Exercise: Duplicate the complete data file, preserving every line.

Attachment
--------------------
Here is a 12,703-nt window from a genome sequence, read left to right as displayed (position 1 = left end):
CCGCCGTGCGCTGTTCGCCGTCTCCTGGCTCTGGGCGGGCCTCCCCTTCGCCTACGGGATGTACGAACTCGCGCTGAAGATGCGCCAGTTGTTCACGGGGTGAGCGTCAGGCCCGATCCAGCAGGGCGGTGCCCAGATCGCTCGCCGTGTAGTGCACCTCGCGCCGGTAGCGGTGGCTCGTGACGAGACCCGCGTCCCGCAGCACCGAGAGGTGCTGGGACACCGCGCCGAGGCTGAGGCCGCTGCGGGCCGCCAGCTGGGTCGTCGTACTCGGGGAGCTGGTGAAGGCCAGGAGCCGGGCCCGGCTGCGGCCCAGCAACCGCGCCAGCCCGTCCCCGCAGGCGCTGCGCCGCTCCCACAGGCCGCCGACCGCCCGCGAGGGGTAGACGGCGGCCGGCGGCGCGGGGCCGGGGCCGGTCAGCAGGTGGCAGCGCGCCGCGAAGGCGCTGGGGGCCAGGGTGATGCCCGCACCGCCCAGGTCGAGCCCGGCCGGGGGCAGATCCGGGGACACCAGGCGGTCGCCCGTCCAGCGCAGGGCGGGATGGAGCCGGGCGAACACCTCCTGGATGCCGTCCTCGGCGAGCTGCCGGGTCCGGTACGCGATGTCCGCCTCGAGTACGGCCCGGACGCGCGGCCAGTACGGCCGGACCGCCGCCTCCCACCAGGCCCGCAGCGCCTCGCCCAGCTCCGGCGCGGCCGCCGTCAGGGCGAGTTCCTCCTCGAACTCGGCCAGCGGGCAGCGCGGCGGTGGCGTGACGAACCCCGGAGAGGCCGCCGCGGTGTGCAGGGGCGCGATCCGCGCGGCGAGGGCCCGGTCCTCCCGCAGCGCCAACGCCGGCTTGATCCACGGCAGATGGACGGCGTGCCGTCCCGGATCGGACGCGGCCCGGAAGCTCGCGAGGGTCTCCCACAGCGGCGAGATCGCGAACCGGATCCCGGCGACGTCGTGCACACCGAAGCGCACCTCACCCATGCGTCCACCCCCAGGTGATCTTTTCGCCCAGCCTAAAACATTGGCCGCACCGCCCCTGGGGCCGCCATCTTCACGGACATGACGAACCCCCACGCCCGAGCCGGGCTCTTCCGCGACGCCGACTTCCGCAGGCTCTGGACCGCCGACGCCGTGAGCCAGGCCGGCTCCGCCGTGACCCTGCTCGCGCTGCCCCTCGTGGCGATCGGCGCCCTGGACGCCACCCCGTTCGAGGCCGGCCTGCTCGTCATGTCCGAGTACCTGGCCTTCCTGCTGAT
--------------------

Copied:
Here is a 12,703-nt window from a genome sequence, read left to right as displayed (position 1 = left end):
CCGCCGTGCGCTGTTCGCCGTCTCCTGGCTCTGGGCGGGCCTCCCCTTCGCCTACGGGATGTACGAACTCGCGCTGAAGATGCGCCAGTTGTTCACGGGGTGAGCGTCAGGCCCGATCCAGCAGGGCGGTGCCCAGATCGCTCGCCGTGTAGTGCACCTCGCGCCGGTAGCGGTGGCTCGTGACGAGACCCGCGTCCCGCAGCACCGAGAGGTGCTGGGACACCGCGCCGAGGCTGAGGCCGCTGCGGGCCGCCAGCTGGGTCGTCGTACTCGGGGAGCTGGTGAAGGCCAGGAGCCGGGCCCGGCTGCGGCCCAGCAACCGCGCCAGCCCGTCCCCGCAGGCGCTGCGCCGCTCCCACAGGCCGCCGACCGCCCGCGAGGGGTAGACGGCGGCCGGCGGCGCGGGGCCGGGGCCGGTCAGCAGGTGGCAGCGCGCCGCGAAGGCGCTGGGGGCCAGGGTGATGCCCGCACCGCCCAGGTCGAGCCCGGCCGGGGGCAGATCCGGGGACACCAGGCGGTCGCCCGTCCAGCGCAGGGCGGGATGGAGCCGGGCGAACACCTCCTGGATGCCGTCCTCGGCGAGCTGCCGGGTCCGGTACGCGATGTCCGCCTCGAGTACGGCCCGGACGCGCGGCCAGTACGGCCGGACCGCCGCCTCCCACCAGGCCCGCAGCGCCTCGCCCAGCTCCGGCGCGGCCGCCGTCAGGGCGAGTTCCTCCTCGAACTCGGCCAGCGGGCAGCGCGGCGGTGGCGTGACGAACCCCGGAGAGGCCGCCGCGGTGTGCAGGGGCGCGATCCGCGCGGCGAGGGCCCGGTCCTCCCGCAGCGCCAACGCCGGCTTGATCCACGGCAGATGGACGGCGTGCCGTCCCGGATCGGACGCGGCCCGGAAGCTCGCGAGGGTCTCCCACAGCGGCGAGATCGCGAACCGGATCCCGGCGACGTCGTGCACACCGAAGCGCACCTCACCCATGCGTCCACCCCCAGGTGATCTTTTCGCCCAGCCTAAAACATTGGCCGCACCGCCCCTGGGGCCGCCATCTTCACGGACATGACGAACCCCCACGCCCGAGCCGGGCTCTTCCGCGACGCCGACTTCCGCAGGCTCTGGACCGCCGACGCCGTGAGCCAGGCCGGCTCCGCCGTGACCCTGCTCGCGCTGCCCCTCGTGGCGATCGGCGCCCTGGACGCCACCCCGTTCGAGGCCGGCCTGCTCGTCATGTCCGAGTACCTGGCCTTCCTGCTGAT